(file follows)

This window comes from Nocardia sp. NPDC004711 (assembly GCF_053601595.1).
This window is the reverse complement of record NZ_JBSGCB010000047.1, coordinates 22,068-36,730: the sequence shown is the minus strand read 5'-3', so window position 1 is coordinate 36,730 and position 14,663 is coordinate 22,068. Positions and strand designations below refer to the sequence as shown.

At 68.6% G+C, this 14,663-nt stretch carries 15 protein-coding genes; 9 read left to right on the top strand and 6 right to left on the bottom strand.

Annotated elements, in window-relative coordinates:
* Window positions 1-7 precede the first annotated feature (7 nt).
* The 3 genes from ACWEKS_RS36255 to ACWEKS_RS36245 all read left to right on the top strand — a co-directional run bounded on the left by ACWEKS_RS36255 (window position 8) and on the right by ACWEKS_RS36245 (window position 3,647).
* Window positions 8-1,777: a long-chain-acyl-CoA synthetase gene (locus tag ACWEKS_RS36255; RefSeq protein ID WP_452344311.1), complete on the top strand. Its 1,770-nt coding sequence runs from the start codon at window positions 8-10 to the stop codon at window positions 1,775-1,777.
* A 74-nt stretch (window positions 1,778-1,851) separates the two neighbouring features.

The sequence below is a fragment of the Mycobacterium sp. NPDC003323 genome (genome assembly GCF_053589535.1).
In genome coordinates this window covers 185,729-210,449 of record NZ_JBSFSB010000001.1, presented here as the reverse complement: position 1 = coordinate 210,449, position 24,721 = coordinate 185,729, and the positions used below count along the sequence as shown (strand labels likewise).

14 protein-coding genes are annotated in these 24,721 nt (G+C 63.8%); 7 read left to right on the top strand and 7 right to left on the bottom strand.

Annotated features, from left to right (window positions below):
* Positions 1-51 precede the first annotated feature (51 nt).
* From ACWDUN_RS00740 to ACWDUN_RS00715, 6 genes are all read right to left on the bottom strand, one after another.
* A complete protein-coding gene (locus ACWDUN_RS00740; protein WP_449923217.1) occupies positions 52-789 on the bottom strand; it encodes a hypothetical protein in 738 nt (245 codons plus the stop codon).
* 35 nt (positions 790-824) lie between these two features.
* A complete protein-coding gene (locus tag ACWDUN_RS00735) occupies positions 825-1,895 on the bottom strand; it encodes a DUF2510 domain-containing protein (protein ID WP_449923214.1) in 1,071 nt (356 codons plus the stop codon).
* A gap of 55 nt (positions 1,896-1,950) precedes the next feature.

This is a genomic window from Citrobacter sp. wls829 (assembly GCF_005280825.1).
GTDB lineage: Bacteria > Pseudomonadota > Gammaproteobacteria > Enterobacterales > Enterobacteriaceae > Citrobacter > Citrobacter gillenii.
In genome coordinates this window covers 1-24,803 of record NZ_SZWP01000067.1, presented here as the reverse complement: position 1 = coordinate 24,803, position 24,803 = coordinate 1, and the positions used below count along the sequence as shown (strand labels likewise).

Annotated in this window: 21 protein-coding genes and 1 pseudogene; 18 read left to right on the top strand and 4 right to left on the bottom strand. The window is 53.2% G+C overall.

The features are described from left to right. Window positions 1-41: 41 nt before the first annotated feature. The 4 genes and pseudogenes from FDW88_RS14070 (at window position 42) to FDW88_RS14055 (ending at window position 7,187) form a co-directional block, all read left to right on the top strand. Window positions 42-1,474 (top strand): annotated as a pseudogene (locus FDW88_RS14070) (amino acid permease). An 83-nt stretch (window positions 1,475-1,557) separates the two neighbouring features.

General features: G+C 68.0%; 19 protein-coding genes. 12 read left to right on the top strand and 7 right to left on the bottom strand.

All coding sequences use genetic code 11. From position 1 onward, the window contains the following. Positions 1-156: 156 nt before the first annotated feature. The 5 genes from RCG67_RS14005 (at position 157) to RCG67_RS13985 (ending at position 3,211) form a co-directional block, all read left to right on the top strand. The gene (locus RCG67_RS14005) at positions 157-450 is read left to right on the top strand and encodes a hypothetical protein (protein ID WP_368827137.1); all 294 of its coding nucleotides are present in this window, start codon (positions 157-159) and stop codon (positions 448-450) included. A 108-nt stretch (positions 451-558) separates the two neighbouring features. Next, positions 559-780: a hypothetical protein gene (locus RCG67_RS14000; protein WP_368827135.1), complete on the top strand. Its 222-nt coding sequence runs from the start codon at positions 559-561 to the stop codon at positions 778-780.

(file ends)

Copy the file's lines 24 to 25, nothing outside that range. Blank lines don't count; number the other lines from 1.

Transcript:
General features: G+C 68.0%; 19 protein-coding genes. 12 read left to right on the top strand and 7 right to left on the bottom strand.

All coding sequences use genetic code 11. From position 1 onward, the window contains the following. Positions 1-156: 156 nt before the first annotated feature. The 5 genes from RCG67_RS14005 (at position 157) to RCG67_RS13985 (ending at position 3,211) form a co-directional block, all read left to right on the top strand. The gene (locus RCG67_RS14005) at positions 157-450 is read left to right on the top strand and encodes a hypothetical protein (protein ID WP_368827137.1); all 294 of its coding nucleotides are present in this window, start codon (positions 157-159) and stop codon (positions 448-450) included. A 108-nt stretch (positions 451-558) separates the two neighbouring features. Next, positions 559-780: a hypothetical protein gene (locus RCG67_RS14000; protein WP_368827135.1), complete on the top strand. Its 222-nt coding sequence runs from the start codon at positions 559-561 to the stop codon at positions 778-780.